2-17-2012By Joëlle Fiss
Senior Associate, Fighting Discrimination Program
For many of Hungary’s 600,000 Roma, the month of February brings back dismal memories. Just after midnight on February 23, 2009, Robert Csorba and his 4-year-old-son were shot dead as they ran from their burning home in Tatárszentgyörgy, Hungary.
Other violence stuck Hungary’s Roma in 2009. There were dozens of hate crimes, many involving guns, Molotov cocktails, and severe beatings.
Four men are on trial in Budapest, accused of carrying out nine attacks between July 2008 and August 2009 that killed six Roma, including Robert Csorba and his son. In 2009 Hungarian President László Sólyom said these murders “threaten[ed] the stability of Hungary.” The authorities need to move more expeditiously to bring this trial to a close.
Meanwhile, prejudice continues. “Gypsy criminality” (cigánybűnözés) is one of the most prevalent anti-Roma stereotypes. It permeates all parts of Hungarian life—and can be found as commonly in the media as the local pub. Extremist groups, particularly the xenophobic Jobbik, nurture these prejudices. Also, Ill-treatment and discrimination by the police fuel mistrust among Roma, who for this reason are reluctant to report hate crimes.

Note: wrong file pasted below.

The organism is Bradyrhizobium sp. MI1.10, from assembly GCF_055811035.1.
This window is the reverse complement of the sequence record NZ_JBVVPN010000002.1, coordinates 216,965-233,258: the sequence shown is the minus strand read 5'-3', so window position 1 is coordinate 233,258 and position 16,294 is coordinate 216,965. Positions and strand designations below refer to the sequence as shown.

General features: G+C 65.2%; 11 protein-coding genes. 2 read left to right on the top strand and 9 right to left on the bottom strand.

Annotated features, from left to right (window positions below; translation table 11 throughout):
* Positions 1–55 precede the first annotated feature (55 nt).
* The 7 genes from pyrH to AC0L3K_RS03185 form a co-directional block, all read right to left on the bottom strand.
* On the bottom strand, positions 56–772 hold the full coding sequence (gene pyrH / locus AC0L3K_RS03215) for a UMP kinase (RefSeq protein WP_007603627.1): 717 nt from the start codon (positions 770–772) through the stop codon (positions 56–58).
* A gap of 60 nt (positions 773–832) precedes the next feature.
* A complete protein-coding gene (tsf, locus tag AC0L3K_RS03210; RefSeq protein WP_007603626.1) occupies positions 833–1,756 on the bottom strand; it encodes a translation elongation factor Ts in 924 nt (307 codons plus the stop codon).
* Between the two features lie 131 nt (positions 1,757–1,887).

These concerning developments have not gone unnoticed by the U.S. government. At a roundtable with young Roma professionals in Bulgaria on February 5, Secretary of State Hillary Clinton spoke of completing “the unfinished business of Europe,” which in her eyes includes “the full integration of the Roma people into the societies and nations where they reside.” Most importantly, she announced that the United States will join the Decade of Roma Inclusion, as an official observer.
The Decade brings together governments and civil society to increase the socioeconomic inclusion of Roma. As an observer, the United States can play a positive role in shaping the discussions. The U.S. should develop a strategy to maximize its influence.
And on February 15, the U.S. Helsinki Commission hosted “The Escalation of Violence against Roma in Europe,” chaired by Congressman Chris Smith. Human Rights First submitted a testimony, focusing on what more the U.S. government should be doing. These discussions are important: they ensure that policymakers in Washington stay focused on this serious human rights problem.
Hungary and other European nations have the primary responsibility to address violence against Roma. But the U.S. government is correct to play a role.